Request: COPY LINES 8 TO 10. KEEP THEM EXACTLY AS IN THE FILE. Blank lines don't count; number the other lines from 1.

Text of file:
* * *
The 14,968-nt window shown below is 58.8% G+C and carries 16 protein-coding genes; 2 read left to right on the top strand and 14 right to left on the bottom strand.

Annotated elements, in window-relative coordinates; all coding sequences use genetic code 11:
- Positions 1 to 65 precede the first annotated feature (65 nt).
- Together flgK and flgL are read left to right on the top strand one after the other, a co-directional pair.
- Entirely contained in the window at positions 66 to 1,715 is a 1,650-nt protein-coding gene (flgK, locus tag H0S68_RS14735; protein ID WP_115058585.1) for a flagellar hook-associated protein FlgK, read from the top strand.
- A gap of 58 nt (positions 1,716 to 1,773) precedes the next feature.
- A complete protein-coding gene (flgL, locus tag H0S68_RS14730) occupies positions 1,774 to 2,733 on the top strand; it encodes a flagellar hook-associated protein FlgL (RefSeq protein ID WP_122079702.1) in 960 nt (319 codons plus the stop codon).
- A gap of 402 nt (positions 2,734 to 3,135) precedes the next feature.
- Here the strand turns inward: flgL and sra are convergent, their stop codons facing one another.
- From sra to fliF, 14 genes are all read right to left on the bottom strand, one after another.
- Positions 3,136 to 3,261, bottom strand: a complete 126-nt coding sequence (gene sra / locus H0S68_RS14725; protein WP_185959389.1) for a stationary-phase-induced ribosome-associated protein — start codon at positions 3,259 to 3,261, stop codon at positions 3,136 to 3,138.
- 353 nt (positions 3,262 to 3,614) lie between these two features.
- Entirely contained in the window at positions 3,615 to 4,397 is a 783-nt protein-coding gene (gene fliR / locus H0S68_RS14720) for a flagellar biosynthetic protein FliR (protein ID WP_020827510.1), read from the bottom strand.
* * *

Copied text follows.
- A gap of 402 nt (positions 2,734 to 3,135) precedes the next feature.
- Here the strand turns inward: flgL and sra are convergent, their stop codons facing one another.
- From sra to fliF, 14 genes are all read right to left on the bottom strand, one after another.